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The Mediating Effects of Work-Life Balance Self-Efficacy on the Relationships between Work-Family Conflict and Job Satisfaction: A Longitudinal Study

Chan, Xi Wen

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Due to evolving gender roles and the rise of non-traditional families, both men and women face the challenge of balancing work and family roles in Australia today. Coupled with intensifying work pressures and the declining quality of home and community life, the balancing act between work and family consequently leads to work-family conflict. Research has shown that work-family conflict is responsible for a variety of negative individual and organisational...[Show more]

dc.contributor.authorChan, Xi Wen
dc.date.accessioned2017-06-13T00:29:59Z
dc.date.available2017-06-13T00:29:59Z
dc.identifier.urihttp://hdl.handle.net/1885/117298
dc.description.abstractDue to evolving gender roles and the rise of non-traditional families, both men and women face the challenge of balancing work and family roles in Australia today. Coupled with intensifying work pressures and the declining quality of home and community life, the balancing act between work and family consequently leads to work-family conflict. Research has shown that work-family conflict is responsible for a variety of negative individual and organisational outcomes, including lowered job satisfaction. With the potential costs to organisations that lowered job satisfaction produces, this study sought to gain a deeper understanding of the relationship between work-family conflict and job satisfaction by investigating the role of self-efficacy in the management of pressures emanating from work and home. In doing so, the present study recognised the multi-dimensionality of work-family conflict by assessing time-based, strain-based, and behaviour-based work-to-family conflict (WFC), and time-based, strain-based, and behaviour-based family-to-work conflict (FWC). Self-efficacy has become a significant topic of investigation within the work-family literature, primarily because self-efficacy beliefs are important aspects of human motivation and behaviour. Accordingly, self-efficacy determines if individuals are able to persist and cope with adversity and challenges, such as those relating to work-family conflict. Despite the importance of domain specificity with regards to self-efficacy, management scholars continue to treat self-efficacy as a generalised construct. Therefore, drawing on the Social Cognitive Theory (SCT) and work-life balance literature, the current research first sought to empirically validate the newly-developed work-life balance self-efficacy (WLBSE) scale using confirmatory factor analysis (CFA) and structural equation modelling (SEM). WLBSE, a domain-specific self-efficacy construct, correspondingly refers to the belief individuals have in their own abilities to manage work and non-work responsibilities. Having validated the five-item WLBSE scale, it was hypothesised that WLBSE beliefs would fully mediate the relationships between the six dimensions of work-family conflict and job satisfaction. In applying the theoretical framework of the SCT, specifically, the social-cognitive concept of self-efficacy, it is postulated that building a strong sense of WLBSE would reduce vulnerability to work-family conflict, which in turn leads to higher job satisfaction. That is to say, WLBSE is the explanatory variable that accounts substantively for the underlying causal nature of the work-family conflict–job satisfaction relationships. The study adopted a longitudinal design, in which self-reported data were collected on two occasions 12 months apart through an online questionnaire. The initial sample consisted of 1,134 respondents from four organisations within Australia. After performing data screening, CFA and SEM were conducted to test the research hypotheses. CFA showed that there was better fit for an eight-factor than a four-factor or one-factor measurement model, the former of which comprised the six dimensions of work-family conflict, as well as the uni-dimensional WLBSE and job satisfaction constructs. Subsequent cross-sectional and longitudinal tests of the hypothesised structural model showed that the proposed model was a good fit to the observed data, and WLBSE was shown to fully mediate the relationships between all three forms of WFC and job satisfaction. By incorporating the multi-dimensionality of work-family conflict and validating the newly-developed WLBSE scale, the study sought to provide a general framework of the underlying cognitive mechanisms linking work-family conflict to job satisfaction. Theoretical implications of the findings for SCT are discussed. From a practical standpoint, the study offers empirical evidence that addressing work-family conflict through strengthening WLBSE can enhance job satisfaction. The limitations and directions for future research are discussed in the final chapter of this study.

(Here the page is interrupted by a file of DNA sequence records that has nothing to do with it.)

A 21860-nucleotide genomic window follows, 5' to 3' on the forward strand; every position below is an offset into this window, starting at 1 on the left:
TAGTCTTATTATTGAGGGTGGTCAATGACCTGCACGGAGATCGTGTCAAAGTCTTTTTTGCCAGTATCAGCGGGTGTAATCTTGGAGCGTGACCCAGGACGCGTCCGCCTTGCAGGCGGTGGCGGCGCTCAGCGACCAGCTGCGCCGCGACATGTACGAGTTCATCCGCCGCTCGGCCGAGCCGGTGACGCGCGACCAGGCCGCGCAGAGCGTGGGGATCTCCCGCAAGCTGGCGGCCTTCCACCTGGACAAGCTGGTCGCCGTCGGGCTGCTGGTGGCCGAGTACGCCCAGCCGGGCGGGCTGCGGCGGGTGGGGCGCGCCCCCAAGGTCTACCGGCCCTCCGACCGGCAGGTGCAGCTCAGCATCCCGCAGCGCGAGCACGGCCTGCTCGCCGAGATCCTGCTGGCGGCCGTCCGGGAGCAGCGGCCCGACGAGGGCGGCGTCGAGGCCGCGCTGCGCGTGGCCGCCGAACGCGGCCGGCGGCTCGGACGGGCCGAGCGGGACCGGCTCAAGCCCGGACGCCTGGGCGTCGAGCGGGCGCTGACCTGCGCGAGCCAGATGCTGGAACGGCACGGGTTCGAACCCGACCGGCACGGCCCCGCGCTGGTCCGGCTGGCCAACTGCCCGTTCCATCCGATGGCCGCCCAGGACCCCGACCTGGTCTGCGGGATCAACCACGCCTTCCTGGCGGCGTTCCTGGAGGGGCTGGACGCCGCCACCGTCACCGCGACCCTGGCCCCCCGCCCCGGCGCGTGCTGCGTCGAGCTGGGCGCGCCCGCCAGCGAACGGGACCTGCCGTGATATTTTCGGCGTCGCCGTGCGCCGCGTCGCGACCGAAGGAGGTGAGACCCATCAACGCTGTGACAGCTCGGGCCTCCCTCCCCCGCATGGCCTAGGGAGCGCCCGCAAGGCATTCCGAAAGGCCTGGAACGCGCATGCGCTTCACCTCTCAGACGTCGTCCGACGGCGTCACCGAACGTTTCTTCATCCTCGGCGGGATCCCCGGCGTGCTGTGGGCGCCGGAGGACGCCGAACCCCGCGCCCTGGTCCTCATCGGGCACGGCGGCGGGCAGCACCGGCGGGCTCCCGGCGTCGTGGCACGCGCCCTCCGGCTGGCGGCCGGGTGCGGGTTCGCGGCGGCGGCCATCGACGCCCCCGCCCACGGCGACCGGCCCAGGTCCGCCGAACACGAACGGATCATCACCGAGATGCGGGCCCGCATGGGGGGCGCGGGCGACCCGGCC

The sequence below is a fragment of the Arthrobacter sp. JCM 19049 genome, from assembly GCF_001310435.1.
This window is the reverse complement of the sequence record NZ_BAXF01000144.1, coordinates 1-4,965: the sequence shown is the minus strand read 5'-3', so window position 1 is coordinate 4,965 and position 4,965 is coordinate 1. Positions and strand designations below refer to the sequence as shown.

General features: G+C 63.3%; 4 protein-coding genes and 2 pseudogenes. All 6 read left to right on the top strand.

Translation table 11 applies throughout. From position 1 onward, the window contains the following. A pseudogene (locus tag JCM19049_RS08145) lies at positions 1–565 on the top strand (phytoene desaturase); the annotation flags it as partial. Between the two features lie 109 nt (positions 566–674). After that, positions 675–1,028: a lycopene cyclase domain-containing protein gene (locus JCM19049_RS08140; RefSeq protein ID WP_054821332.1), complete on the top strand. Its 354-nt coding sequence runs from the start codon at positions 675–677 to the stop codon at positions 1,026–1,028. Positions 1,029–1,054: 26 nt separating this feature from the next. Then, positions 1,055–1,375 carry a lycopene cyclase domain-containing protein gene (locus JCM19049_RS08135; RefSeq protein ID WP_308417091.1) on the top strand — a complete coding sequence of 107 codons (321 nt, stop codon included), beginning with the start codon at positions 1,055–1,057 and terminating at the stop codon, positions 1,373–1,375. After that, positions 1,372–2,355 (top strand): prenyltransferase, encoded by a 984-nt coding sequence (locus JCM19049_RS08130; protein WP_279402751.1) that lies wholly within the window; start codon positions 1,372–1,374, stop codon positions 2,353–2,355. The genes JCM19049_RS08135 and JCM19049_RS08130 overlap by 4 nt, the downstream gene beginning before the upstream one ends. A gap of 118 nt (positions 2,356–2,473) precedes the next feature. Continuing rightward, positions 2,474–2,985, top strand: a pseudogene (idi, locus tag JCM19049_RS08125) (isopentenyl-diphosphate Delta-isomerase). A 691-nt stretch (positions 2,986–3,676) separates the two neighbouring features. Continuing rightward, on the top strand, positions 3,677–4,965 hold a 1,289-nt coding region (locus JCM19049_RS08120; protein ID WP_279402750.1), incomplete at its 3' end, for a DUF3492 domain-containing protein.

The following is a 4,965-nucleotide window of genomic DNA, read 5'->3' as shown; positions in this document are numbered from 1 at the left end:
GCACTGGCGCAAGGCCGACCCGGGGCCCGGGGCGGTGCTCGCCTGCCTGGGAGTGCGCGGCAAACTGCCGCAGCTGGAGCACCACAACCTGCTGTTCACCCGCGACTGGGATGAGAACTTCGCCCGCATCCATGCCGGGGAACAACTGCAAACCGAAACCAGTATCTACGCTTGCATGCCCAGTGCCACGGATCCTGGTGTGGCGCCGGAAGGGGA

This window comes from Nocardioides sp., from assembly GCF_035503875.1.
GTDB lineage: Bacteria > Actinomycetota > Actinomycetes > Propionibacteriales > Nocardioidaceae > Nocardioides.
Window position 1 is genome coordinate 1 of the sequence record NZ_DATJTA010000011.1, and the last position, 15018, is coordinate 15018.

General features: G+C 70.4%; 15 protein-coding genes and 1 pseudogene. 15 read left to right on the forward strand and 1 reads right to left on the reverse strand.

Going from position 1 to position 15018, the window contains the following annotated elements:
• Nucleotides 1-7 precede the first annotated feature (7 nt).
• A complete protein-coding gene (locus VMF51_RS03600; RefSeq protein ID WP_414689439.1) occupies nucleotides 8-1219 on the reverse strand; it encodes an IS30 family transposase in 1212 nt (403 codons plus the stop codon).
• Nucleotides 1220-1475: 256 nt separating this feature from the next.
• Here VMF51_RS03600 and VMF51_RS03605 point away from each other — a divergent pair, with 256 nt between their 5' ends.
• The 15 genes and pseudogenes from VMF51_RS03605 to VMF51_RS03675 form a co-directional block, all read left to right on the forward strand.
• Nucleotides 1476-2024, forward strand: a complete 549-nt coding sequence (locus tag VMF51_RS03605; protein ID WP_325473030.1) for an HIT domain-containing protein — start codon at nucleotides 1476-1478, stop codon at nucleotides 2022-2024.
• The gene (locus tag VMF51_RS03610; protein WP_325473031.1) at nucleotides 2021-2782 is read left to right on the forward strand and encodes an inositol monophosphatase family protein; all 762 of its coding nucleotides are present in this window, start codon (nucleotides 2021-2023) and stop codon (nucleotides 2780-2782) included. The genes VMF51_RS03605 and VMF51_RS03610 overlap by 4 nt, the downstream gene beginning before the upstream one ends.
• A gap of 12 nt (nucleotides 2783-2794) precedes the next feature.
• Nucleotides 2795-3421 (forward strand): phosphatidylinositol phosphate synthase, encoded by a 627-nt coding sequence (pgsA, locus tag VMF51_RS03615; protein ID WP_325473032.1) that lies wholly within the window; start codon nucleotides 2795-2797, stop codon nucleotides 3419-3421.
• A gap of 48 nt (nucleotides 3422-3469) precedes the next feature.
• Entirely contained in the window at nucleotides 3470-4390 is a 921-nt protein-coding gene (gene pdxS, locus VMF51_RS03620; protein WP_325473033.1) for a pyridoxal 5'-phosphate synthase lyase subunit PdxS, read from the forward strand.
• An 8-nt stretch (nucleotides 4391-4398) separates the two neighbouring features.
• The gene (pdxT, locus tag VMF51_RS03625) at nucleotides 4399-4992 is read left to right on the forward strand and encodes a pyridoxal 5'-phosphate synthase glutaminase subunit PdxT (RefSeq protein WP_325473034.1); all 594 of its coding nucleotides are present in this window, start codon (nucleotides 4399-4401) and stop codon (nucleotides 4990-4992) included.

dc.language.isoen
dc.subjectwork-family conflict
dc.subjectwork-to-family conflict
dc.subjectfamily-to-work conflict
dc.subjectwork-life balance
dc.subjectself-efficacy
dc.subjectjob satisfaction
dc.subjectmediation
dc.subjectscale validation
dc.titleThe Mediating Effects of Work-Life Balance Self-Efficacy on the Relationships between Work-Family Conflict and Job Satisfaction: A Longitudinal Study
dc.typeThesis (Honours)
local.contributor.supervisorKalliath, Thomas
local.contributor.supervisorcontactthomas.kalliath@anu.edu.au
dcterms.valid2013
local.description.notesthe author deposited 13/06/17
local.type.degreeOther
dc.date.issued2013
local.contributor.affiliationResearch School of Management, College of Business and Economics, The Australian National University
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